'Billy Elliot' tops Tonys

9:03 PM PST 06/07/2009 by Andrew Salomon, Back Stage, AP

Wins 10 awards, including best director and best musical

"Billy Elliot," the tale of a young boy rising from the ashes of a hardscrabble coal-mining town to soar as a ballet dancer, nabbed 10 Tony Awards Sunday, including best musical.

The night provided a fitting punctuation mark to a Broadway season noted for defying expectations and overcoming arduous circumstances.

"We opened during a difficult time, in November," said Elton John, who wrote the show's music. "But it's a story of winners and survivors."

That was also the story of Broadway in 2008-09. Faced with the worst economic downturn in eight decades, the nation's premier theater showcase managed to set a record at the box office and find enough investors to stage 43 productions, the most in a quarter century.

Blockbuster musicals such as "Billy Elliot" played a major role in that success, as did star-studded plays such as Yasmina Reza's "God of Carnage," which took home the award for best play and two other Tonys -- for best actress (Marica Gay Harden) and best direction (Matthew Warchus). In addition to Harden, the play featured Jeff Daniels, Hope Davis and James Gandolfini, who were also nommed for the top acting awards.

If there was an element of unlikely triumph in the storyline of "Billy Elliot," there was also an air of inevitability to its Tony victory. It earned a record-tying 15 noms and was the consensus favorite before the ceremony. Still, there was no guarantee it would be as well received on Broadway as it has been.

"Bringing a musical to Broadway from England is like bringing coals to Newcastle, which is where I come from," said Lee Hall, who won the Tony for best book and who wrote the film upon which the show is based. "It's what you do best. To be received like this is kind of fantastic."

Another unlikely victor was "Hair," which won for best musical revival. In December, its producers only had half of the needed $6.5 million capitalization. Through the intercession of Jeffrey Richards and Jerry Frankel, Broadway heavyweights who produced six shows this season, it managed to open. It has received strong critical praise and is doing well at the box office.

"We were trying to raise the money at the point that the economy was falling apart," said Andrew Hamingson, one of the producers. "We called Jeff and Jerry and asked them if they wanted to partner with us. It was a resounding yes. It was a difficult time and we got through it."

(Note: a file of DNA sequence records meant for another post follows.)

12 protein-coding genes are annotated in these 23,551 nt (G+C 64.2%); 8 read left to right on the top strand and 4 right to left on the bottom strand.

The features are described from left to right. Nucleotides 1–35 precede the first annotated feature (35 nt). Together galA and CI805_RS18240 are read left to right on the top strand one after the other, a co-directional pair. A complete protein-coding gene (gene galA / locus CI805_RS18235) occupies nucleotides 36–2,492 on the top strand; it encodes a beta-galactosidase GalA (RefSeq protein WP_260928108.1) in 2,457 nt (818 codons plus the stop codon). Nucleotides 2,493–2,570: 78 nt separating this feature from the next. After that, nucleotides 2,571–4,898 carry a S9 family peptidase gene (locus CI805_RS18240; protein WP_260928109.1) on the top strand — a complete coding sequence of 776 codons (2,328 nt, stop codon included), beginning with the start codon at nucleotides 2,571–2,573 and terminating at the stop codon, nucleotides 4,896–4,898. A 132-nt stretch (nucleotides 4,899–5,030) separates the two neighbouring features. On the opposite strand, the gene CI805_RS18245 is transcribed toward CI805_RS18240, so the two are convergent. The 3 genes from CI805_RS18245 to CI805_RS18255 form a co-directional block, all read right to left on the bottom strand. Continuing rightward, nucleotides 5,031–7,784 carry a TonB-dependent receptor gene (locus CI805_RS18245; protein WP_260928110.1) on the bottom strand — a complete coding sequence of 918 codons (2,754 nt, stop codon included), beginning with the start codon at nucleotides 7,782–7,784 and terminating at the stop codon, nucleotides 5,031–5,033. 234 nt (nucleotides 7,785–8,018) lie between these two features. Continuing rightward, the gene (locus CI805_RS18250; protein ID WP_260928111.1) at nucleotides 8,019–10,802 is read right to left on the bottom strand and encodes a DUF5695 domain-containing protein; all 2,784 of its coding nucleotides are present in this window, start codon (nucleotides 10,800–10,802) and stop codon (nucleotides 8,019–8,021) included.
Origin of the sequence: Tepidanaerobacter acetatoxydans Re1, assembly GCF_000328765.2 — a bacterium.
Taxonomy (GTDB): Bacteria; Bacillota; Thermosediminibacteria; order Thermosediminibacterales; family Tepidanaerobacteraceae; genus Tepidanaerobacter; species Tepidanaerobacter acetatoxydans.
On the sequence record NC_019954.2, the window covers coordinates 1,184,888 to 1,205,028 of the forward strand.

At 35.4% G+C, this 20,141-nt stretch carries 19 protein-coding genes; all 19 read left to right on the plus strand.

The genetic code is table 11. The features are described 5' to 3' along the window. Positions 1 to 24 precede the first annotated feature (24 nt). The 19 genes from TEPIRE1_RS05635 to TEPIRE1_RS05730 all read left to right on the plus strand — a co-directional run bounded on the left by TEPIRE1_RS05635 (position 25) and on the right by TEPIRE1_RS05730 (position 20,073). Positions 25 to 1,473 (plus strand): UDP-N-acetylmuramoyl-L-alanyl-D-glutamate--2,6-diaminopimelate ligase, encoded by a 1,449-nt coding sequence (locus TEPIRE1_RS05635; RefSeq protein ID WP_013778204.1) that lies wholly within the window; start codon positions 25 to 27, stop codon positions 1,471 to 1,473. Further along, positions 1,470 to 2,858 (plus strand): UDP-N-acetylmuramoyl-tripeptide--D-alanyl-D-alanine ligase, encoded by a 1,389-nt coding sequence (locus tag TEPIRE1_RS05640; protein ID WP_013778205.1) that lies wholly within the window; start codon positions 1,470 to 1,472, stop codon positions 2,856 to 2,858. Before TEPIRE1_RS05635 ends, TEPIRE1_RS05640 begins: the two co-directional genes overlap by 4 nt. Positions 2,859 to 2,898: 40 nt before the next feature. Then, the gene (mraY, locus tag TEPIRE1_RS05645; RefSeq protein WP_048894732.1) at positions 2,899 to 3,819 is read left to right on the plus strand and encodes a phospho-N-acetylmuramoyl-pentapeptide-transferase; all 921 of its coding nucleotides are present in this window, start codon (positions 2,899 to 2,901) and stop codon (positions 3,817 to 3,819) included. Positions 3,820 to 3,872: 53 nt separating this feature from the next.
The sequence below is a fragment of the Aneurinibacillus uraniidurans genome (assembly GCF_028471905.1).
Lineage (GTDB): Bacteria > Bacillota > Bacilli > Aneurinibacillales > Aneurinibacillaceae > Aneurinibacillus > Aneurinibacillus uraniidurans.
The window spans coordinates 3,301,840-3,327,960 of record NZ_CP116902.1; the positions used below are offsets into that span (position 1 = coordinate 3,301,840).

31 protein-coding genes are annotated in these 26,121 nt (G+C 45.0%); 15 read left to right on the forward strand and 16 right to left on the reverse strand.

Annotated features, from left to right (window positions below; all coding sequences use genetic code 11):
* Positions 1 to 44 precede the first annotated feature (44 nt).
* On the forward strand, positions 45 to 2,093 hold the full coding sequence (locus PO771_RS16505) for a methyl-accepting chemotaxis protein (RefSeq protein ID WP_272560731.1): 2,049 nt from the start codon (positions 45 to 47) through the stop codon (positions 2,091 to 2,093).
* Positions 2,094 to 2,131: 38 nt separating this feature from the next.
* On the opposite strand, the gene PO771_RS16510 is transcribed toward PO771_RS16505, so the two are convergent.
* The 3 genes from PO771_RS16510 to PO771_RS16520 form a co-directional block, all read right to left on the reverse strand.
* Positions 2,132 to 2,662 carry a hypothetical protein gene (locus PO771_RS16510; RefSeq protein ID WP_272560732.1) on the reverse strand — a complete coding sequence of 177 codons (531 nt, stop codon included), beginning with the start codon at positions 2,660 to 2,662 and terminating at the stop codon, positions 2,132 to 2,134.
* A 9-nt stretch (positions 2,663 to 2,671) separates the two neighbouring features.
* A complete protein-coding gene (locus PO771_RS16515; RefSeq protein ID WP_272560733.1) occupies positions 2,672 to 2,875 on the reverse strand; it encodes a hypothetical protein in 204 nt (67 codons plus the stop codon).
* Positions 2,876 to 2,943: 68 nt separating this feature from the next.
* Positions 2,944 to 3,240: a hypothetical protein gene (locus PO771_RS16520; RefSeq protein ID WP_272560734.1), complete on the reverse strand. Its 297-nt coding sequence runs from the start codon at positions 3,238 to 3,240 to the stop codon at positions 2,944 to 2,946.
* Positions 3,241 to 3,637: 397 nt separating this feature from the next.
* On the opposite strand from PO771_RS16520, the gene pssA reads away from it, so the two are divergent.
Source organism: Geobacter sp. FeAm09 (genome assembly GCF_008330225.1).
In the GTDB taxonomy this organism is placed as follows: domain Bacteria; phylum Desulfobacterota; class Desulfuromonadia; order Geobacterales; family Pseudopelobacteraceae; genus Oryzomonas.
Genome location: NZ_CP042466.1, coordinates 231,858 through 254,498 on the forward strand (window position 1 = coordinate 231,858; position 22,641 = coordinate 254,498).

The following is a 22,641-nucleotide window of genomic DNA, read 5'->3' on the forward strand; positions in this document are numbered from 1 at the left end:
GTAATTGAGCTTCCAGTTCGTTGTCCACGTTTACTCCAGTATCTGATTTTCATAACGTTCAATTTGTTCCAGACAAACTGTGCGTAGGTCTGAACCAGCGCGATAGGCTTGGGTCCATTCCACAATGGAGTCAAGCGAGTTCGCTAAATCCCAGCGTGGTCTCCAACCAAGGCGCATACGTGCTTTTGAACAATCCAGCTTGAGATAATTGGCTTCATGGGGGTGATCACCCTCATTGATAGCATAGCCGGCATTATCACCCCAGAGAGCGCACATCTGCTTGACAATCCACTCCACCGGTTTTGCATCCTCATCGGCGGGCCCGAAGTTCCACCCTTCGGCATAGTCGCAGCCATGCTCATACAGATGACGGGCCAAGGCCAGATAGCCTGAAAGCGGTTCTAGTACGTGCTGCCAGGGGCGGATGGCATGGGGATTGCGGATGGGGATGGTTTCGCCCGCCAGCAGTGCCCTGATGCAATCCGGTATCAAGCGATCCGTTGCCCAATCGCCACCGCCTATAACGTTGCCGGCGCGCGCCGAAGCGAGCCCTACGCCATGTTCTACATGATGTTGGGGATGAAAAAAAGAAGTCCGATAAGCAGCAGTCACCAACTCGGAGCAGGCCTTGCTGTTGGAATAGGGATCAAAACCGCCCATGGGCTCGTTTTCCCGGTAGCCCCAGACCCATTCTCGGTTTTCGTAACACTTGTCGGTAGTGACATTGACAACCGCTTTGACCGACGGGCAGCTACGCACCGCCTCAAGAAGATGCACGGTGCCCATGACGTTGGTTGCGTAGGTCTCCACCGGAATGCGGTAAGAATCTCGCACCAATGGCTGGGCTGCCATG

"The Norman Conquests," which won for best revival of a play, also was no sure bet. "It's really, really hard to raise money in this climate for a trilogy of plays," said producer Sonia Friedman, "particularly ones that star six British actors who aren't television or film stars."

In addition to best music, Billy won for best actor, which was shared by the three boys who played the title character: David Alvarez, Trent Kowalik and Kiril Kulish; best featured actor (Gregory Jbara); best director, Stephen Daldry, who also directed the film; choreography (Peter Darling); and five others for design.

The Tony for best actress in a musical went to Alice Ripley in "Next to Normal," the show about a mother with bipolar disorder that also won best score. Best featured actress in a musical went to Karen Olivio for her turn as Anita in "West Side Story."

"Billy Elliot" could be poised for greater success -- a national tour is likely, and it could return to its original incarnation on film -- just as "The Producers" and "Hairspray" came full circle. Whether it can run for at least six years as "The Producers" did, however, depends on the producers' ability to find multiple sets of three young actors to share the role.

"Billy Elliot" didn't provide the only tale of success in the face of challenging odds.

Angela Lansbury copped her fifth Tony (best featured actress in a play) for her turn as Madame Arcadi in a revival of Noel Coward's "Blithe Spirit." With the award, Lansbury tied Julie Harris for the record for most acting awards.

"Who knew that this time in my life I should be presented with this award," said Lansbury, 83, upon receiving the trophy. "I can't believe I'm standing here. This is the greatest gift in my old age that I could possibly imagine. Thank you for having me back."

Roger Robinson earned his first Tony, for his turn as Bynum in "Joe Turner's Come and Gone," the second installment of August Wilson's 10-play cycle on the African American experience in the 20th century. Among the many he thanked was his mother, still alive at 98, "who raised seven children singlehandedly, encouraged me that I could do anything in this world."

Later in the press room, Robinson noted the irony of "Joe Turner" playing at the Belasco Theatre, Broadway's second-oldest venue, which has a separate, outside entrance for the balcony, the only place African Americans were once allowed to sit. On May 30, among those sitting in the prime orchestra seats were President Obama and his wife.

"August Wilson would have appreciated that irony also," Robinson said. "Only in America could that happen."

Among the funniest moments came when host Neil Patrick Harris tweaked Jeremy Piven, the star of HBO's "Entourage," who left a revival of "Speed-the-Plow" after only two months due to an alleged bout of mercury poisoning. Before the award for best actor in a play, Harris ate some sushi with chopsticks and quipped: "This gives me so much energy. I feel as if I could eat it every day and do show after show after show."

The winner of the best actor award, Geoffrey Rush, carried on with the humorous tone in his acceptance speech, holding a lighter aloft and saying, "Thank you Manhattan audiences for proving that French existential absurdist tragicomedy rocks."
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